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The U.S. incarceration boom

By Eric Ruder | August 6, 2004 | Page 2

A RECORD number of Americans--6.9 million--are under the criminal justice system's control, according to a Department of Justice report released last month. About 2 million currently are behind bars in prisons and jails across the U.S.--and nearly 5 million more are on probation or parole.

Even though crime rates have remained stable for several years, the incarceration rate has continued to soar--mostly as a result of tougher sentencing laws passed during the last decade by Democrats and Republicans seeking to outdo one another in proving their "tough on crime" credentials. As a consequence, state and local governments across the U.S. are straining under the costs of housing a massive prison population--and cutting spending on programs like job training and education to balance their budgets.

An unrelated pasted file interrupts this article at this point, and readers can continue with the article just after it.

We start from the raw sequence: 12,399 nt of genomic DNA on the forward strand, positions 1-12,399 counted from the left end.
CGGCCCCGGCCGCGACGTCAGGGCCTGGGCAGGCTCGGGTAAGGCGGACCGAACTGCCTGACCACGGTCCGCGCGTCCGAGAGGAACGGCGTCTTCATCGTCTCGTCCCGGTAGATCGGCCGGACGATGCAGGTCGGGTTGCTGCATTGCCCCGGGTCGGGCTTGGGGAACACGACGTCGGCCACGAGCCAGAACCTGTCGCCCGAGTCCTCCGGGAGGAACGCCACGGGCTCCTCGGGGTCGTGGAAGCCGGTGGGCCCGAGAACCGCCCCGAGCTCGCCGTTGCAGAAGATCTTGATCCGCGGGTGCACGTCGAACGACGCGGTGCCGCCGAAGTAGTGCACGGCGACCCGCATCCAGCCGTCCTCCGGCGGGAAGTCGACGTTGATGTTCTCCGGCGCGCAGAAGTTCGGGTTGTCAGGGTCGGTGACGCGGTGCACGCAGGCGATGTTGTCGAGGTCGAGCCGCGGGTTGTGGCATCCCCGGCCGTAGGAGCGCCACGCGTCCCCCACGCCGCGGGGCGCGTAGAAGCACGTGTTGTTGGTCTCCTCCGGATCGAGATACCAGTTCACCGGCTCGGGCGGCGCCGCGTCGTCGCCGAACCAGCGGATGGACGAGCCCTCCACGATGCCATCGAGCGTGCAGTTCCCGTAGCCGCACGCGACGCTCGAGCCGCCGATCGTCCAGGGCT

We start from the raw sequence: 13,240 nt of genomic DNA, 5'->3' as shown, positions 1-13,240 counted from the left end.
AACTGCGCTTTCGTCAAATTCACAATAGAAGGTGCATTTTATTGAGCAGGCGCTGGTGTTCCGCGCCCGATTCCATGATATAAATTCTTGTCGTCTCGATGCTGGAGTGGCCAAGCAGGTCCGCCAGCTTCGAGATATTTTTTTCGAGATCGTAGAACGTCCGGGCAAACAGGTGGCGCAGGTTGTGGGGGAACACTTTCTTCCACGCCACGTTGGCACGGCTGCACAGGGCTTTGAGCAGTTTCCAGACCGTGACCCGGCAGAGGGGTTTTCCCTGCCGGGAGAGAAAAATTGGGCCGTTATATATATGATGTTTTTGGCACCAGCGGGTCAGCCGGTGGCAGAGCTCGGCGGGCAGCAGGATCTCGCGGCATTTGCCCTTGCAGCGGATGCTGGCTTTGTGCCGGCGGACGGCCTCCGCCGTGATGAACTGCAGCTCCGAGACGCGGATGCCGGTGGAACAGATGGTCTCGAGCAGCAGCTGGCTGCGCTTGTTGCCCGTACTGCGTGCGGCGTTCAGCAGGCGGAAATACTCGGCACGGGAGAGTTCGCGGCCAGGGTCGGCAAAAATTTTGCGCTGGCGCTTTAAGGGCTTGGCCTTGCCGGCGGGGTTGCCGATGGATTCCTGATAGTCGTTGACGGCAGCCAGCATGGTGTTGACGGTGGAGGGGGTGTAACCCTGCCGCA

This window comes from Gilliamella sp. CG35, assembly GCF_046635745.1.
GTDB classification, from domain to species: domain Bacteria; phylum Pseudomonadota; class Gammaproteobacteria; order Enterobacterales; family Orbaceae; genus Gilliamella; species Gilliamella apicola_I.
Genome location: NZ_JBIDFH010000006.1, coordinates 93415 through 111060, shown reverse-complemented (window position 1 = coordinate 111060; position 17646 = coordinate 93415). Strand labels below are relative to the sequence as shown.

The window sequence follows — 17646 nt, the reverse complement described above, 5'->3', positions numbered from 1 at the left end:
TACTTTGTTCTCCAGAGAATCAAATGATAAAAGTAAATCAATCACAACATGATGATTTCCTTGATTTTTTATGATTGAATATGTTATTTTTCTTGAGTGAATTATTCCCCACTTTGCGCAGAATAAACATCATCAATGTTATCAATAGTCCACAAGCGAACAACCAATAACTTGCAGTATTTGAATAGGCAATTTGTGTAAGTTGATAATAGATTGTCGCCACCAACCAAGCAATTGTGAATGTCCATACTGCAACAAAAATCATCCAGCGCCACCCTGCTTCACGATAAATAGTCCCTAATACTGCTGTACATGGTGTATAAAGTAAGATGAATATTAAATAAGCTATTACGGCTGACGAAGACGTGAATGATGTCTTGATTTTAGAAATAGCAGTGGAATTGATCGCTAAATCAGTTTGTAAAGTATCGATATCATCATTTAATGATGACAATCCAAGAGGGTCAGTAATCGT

The report on incarceration also documents the incredible racism of the criminal justice system. About 32 percent of Black men will spend time in a state or federal prison, and 41 percent of all parolees are Black. In the words of an American Bar Association report on the mushrooming U.S. prison population, "the costs of the American experiment in mass incarceration have been high."

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